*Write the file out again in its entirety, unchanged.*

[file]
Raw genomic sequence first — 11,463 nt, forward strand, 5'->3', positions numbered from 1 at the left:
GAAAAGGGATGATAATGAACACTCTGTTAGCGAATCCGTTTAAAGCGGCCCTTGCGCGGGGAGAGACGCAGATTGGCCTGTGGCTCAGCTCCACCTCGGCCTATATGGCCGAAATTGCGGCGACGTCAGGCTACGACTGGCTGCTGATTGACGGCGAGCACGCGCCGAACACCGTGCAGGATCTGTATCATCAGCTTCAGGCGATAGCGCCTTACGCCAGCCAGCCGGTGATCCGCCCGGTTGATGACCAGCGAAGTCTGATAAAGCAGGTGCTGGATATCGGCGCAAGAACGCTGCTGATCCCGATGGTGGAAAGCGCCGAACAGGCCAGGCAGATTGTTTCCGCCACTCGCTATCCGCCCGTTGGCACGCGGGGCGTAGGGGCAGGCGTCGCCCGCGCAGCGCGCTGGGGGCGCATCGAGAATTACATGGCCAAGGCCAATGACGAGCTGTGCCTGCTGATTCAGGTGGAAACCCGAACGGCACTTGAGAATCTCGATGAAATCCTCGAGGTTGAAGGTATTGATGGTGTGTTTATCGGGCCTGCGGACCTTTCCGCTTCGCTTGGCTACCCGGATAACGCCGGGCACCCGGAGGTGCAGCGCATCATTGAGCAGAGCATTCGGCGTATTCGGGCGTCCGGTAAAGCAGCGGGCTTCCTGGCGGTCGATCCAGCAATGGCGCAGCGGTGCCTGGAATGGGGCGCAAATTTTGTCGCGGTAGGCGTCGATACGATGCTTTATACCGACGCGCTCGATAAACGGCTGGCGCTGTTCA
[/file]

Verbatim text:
Raw genomic sequence first — 11,463 nt, forward strand, 5'->3', positions numbered from 1 at the left:
GAAAAGGGATGATAATGAACACTCTGTTAGCGAATCCGTTTAAAGCGGCCCTTGCGCGGGGAGAGACGCAGATTGGCCTGTGGCTCAGCTCCACCTCGGCCTATATGGCCGAAATTGCGGCGACGTCAGGCTACGACTGGCTGCTGATTGACGGCGAGCACGCGCCGAACACCGTGCAGGATCTGTATCATCAGCTTCAGGCGATAGCGCCTTACGCCAGCCAGCCGGTGATCCGCCCGGTTGATGACCAGCGAAGTCTGATAAAGCAGGTGCTGGATATCGGCGCAAGAACGCTGCTGATCCCGATGGTGGAAAGCGCCGAACAGGCCAGGCAGATTGTTTCCGCCACTCGCTATCCGCCCGTTGGCACGCGGGGCGTAGGGGCAGGCGTCGCCCGCGCAGCGCGCTGGGGGCGCATCGAGAATTACATGGCCAAGGCCAATGACGAGCTGTGCCTGCTGATTCAGGTGGAAACCCGAACGGCACTTGAGAATCTCGATGAAATCCTCGAGGTTGAAGGTATTGATGGTGTGTTTATCGGGCCTGCGGACCTTTCCGCTTCGCTTGGCTACCCGGATAACGCCGGGCACCCGGAGGTGCAGCGCATCATTGAGCAGAGCATTCGGCGTATTCGGGCGTCCGGTAAAGCAGCGGGCTTCCTGGCGGTCGATCCAGCAATGGCGCAGCGGTGCCTGGAATGGGGCGCAAATTTTGTCGCGGTAGGCGTCGATACGATGCTTTATACCGACGCGCTCGATAAACGGCTGGCGCTGTTCA